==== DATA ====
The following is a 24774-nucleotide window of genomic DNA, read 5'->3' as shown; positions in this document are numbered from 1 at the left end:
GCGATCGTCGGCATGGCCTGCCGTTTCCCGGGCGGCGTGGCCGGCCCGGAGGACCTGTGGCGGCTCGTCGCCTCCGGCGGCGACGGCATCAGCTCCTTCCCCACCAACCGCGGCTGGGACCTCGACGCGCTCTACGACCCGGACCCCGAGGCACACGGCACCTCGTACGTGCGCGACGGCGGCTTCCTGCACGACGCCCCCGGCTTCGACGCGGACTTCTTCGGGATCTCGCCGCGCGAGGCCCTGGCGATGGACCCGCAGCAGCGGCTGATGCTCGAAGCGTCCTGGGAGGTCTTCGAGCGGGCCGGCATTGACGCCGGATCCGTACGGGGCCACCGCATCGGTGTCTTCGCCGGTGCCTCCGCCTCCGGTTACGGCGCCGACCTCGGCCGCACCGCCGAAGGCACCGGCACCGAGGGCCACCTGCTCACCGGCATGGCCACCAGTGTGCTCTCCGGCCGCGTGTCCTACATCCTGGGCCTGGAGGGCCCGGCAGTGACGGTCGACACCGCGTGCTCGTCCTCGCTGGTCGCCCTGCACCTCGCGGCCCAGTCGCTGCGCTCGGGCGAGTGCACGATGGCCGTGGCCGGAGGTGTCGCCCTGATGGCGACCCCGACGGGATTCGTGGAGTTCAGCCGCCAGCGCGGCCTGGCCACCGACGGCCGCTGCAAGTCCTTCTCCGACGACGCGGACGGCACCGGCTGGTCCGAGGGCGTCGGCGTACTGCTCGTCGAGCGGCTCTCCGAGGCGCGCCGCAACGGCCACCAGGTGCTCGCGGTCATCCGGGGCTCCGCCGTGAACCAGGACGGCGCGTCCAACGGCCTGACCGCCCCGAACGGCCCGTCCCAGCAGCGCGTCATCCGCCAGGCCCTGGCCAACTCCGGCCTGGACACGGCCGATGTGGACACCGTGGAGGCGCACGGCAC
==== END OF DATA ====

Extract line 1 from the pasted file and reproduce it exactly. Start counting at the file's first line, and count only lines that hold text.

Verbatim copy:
The following is a 24774-nucleotide window of genomic DNA, read 5'->3' as shown; positions in this document are numbered from 1 at the left end: